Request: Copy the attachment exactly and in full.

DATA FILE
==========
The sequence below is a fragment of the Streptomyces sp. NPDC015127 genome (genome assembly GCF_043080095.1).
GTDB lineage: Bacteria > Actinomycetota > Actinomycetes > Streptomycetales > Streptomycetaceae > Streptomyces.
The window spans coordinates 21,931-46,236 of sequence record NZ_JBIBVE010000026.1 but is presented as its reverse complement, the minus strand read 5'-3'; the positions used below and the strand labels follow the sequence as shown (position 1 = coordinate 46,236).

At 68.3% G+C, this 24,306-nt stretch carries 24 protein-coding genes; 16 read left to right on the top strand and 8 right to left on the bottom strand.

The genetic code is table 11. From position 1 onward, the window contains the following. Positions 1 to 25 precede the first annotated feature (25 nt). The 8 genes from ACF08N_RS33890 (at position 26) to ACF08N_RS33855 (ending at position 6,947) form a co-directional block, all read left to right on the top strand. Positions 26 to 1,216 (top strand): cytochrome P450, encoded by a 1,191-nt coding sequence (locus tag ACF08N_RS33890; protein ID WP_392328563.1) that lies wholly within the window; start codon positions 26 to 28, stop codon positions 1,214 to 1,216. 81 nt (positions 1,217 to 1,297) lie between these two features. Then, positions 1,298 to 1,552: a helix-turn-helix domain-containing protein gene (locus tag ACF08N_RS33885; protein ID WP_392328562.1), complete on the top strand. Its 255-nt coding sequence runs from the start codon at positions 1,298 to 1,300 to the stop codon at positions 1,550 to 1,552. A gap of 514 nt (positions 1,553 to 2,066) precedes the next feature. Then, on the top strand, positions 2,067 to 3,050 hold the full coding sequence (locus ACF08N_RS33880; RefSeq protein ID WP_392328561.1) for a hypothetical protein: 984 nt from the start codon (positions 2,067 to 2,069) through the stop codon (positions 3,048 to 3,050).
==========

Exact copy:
The sequence below is a fragment of the Streptomyces sp. NPDC015127 genome (genome assembly GCF_043080095.1).
GTDB lineage: Bacteria > Actinomycetota > Actinomycetes > Streptomycetales > Streptomycetaceae > Streptomyces.
The window spans coordinates 21,931-46,236 of sequence record NZ_JBIBVE010000026.1 but is presented as its reverse complement, the minus strand read 5'-3'; the positions used below and the strand labels follow the sequence as shown (position 1 = coordinate 46,236).

At 68.3% G+C, this 24,306-nt stretch carries 24 protein-coding genes; 16 read left to right on the top strand and 8 right to left on the bottom strand.

The genetic code is table 11. From position 1 onward, the window contains the following. Positions 1 to 25 precede the first annotated feature (25 nt). The 8 genes from ACF08N_RS33890 (at position 26) to ACF08N_RS33855 (ending at position 6,947) form a co-directional block, all read left to right on the top strand. Positions 26 to 1,216 (top strand): cytochrome P450, encoded by a 1,191-nt coding sequence (locus tag ACF08N_RS33890; protein ID WP_392328563.1) that lies wholly within the window; start codon positions 26 to 28, stop codon positions 1,214 to 1,216. 81 nt (positions 1,217 to 1,297) lie between these two features. Then, positions 1,298 to 1,552: a helix-turn-helix domain-containing protein gene (locus tag ACF08N_RS33885; protein ID WP_392328562.1), complete on the top strand. Its 255-nt coding sequence runs from the start codon at positions 1,298 to 1,300 to the stop codon at positions 1,550 to 1,552. A gap of 514 nt (positions 1,553 to 2,066) precedes the next feature. Then, on the top strand, positions 2,067 to 3,050 hold the full coding sequence (locus ACF08N_RS33880; RefSeq protein ID WP_392328561.1) for a hypothetical protein: 984 nt from the start codon (positions 2,067 to 2,069) through the stop codon (positions 3,048 to 3,050).